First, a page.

Will we ever send humans to Mars?

Artist's impression of astronauts on the surface of Mars. Image: Nasa.

In the summer of 1969, two weeks after Neil Armstrong became the first man to walk on the Moon, rocket scientist Wernher von Braun delivered to Nasa a detailed, fully costed plan for landing humans on Mars.

Dr von Braun, who had masterminded America’s lunar program, intended to send astronauts on an initial excursion to the Red Planet lasting two years, with a fly-by of Venus on the journey home.

The mission was to reach Mars by 1982 and would be accomplished using a nuclear-powered rocket. This would be parked in Earth orbit and used to ferry 800-ton spaceships to Mars and back.

But by the end of the 1960s, politicians and the media had had their fill of space; the timing was also wrong economically. As a result, the proposal fell on deaf ears.

Then, in January 2004, President George W Bush announced a program for returning humans to the Moon by 2020 and – at an undetermined date – to Mars.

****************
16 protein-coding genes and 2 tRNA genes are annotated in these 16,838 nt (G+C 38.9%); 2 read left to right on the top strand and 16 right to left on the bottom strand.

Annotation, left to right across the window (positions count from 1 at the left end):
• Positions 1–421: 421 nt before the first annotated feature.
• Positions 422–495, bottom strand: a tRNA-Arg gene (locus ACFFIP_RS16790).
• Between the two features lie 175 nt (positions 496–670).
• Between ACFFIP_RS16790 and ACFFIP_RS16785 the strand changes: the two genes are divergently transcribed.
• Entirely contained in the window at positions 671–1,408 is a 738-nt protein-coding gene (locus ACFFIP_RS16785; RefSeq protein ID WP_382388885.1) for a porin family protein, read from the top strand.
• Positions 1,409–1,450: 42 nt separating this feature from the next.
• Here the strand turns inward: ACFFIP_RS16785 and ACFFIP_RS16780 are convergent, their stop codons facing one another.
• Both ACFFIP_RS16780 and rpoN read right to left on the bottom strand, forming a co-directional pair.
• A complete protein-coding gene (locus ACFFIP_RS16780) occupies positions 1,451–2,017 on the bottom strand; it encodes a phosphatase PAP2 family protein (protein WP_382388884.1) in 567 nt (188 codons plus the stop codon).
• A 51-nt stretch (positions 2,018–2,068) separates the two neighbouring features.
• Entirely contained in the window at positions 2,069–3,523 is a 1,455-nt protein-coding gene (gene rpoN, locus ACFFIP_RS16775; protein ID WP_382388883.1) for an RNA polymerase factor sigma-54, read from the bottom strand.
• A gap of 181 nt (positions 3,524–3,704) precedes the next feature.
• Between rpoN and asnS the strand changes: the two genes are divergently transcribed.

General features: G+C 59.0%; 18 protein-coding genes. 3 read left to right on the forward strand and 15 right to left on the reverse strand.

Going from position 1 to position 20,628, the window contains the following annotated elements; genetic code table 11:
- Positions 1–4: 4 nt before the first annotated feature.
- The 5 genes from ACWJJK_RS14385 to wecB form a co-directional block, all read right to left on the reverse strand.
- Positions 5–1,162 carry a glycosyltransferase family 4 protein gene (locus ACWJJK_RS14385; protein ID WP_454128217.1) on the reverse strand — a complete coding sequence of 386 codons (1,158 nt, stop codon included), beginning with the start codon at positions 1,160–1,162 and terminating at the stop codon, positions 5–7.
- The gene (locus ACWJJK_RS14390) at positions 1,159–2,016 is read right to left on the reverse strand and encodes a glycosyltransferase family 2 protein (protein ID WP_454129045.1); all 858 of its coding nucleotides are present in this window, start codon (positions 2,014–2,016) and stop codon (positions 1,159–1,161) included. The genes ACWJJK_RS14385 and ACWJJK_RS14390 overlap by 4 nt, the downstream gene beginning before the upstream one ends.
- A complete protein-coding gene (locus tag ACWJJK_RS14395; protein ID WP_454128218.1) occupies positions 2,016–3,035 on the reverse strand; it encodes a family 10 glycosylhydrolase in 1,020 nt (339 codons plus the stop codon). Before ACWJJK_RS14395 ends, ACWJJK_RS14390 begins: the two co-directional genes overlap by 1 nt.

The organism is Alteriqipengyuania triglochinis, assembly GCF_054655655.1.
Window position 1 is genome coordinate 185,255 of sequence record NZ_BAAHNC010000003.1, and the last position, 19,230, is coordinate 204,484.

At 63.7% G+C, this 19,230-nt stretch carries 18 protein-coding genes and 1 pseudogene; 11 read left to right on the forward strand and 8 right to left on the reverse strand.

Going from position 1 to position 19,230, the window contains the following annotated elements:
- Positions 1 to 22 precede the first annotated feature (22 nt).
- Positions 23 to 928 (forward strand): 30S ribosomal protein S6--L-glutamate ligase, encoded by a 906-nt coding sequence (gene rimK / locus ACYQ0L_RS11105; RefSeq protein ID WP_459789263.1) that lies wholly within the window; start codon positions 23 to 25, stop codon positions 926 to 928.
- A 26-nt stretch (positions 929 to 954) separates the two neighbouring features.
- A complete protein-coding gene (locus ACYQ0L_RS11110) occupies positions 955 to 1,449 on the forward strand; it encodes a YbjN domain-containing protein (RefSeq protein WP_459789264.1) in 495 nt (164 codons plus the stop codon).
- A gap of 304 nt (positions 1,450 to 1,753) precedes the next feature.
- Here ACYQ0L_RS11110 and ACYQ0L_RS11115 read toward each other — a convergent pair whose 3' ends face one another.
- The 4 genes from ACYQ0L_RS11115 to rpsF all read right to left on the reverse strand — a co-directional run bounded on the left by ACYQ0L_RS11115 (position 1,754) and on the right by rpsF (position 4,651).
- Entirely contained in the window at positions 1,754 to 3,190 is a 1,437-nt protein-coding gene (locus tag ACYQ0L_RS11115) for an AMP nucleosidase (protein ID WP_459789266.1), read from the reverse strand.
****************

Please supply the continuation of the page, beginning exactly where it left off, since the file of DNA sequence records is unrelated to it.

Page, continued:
In the years since von Braun unveiled his masterplan, interest in a manned Mars mission has remained high. But no other proposal submitted in the intervening decades has gained any momentum.

Why? In short, the challenges are immense. A manned mission to Mars would be both more difficult than sending humans to the Moon and more costly. Today, estimates of the cost range enormously from $20bn to $450bn.

Source:  BBC News


One Response to “Will we ever send humans to Mars?”

  1. Jessie Says:

    so if we would have continued with our space program, we’d have been on Mars in 1982! The U.S. dropped the ball. Think of the population base that would now be on Mars if we would have first arrived in ’82.

    The planet would probably be terraformed already. Missed opportunities!

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